“The kingdom will take necessary and deterrent measures to protect its national resources to preserve global energy security and stop the terrorist attacks to ensure stability of energy supplies and security of petroleum exports,” he said.
The international community needs to take a strong stance to prevent such attacks, Prince Faisal said, blaming Iran for supplying the Houthis with ballistic missiles and drones. The assault on some of the world’s most protected oil infrastructure didn’t dent output, but it briefly pushed up the price of crude. Shrapnel from a missile also landed close to a residential compound for Aramco employees and their families.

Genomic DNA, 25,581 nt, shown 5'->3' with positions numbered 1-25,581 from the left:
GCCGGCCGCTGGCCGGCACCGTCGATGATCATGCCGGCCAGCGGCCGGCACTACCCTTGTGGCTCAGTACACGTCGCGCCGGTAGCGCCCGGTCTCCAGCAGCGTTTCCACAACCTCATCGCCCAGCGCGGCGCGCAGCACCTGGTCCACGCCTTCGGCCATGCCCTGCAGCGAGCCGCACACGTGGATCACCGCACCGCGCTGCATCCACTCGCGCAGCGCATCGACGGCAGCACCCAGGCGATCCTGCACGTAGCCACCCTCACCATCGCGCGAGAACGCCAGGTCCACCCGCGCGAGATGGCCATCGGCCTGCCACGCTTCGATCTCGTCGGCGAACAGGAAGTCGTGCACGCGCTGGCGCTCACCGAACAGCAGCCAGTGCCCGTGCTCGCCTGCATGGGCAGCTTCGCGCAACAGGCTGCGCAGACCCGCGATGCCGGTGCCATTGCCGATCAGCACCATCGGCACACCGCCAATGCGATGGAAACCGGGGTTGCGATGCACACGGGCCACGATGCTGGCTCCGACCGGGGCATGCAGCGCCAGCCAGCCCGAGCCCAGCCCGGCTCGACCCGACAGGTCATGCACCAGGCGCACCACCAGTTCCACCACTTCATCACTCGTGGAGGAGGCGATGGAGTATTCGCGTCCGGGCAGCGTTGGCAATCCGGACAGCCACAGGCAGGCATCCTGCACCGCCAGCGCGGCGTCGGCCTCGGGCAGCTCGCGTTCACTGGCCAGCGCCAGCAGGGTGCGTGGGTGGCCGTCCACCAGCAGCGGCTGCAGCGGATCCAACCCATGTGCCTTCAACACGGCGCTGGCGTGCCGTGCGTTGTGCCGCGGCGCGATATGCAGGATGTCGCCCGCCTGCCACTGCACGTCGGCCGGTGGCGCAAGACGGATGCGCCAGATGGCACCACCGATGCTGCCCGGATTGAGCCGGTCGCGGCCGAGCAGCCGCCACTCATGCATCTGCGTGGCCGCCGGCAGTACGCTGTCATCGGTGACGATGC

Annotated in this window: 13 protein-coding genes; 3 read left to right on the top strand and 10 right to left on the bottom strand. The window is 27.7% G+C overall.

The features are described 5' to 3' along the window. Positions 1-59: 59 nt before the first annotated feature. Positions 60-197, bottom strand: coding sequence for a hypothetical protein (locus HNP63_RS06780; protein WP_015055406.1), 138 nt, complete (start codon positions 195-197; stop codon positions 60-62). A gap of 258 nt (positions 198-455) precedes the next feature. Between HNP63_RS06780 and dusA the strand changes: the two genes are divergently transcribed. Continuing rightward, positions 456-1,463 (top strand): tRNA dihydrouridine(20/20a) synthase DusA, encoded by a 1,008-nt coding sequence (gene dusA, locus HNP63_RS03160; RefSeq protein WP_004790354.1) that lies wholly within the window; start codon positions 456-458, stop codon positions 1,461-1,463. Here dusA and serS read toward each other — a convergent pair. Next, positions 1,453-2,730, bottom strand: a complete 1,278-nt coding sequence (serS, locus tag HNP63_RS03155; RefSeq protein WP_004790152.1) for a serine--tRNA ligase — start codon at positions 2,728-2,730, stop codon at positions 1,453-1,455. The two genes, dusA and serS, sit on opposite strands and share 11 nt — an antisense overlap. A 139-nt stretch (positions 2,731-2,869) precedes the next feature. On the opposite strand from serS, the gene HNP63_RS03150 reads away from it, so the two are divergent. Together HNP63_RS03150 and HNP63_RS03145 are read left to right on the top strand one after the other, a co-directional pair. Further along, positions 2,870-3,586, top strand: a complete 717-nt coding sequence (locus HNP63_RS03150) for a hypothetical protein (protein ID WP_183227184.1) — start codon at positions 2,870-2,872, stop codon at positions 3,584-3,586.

The Saudi-led coalition has been battling the Houthis for six years in a war that the United Nations says has led to the world’s worst humanitarian crisis.
“The kingdom is committed to ending the war in Yemen through a political resolution, but on the other side of this conflict is a group driven by the extremist ideology of the Iranian regime,” Saudi ambassador to the U.S., Princess Reema bint Bandar, said in a statement Tuesday, describing Sunday’s events as “egregious terrorist attacks.”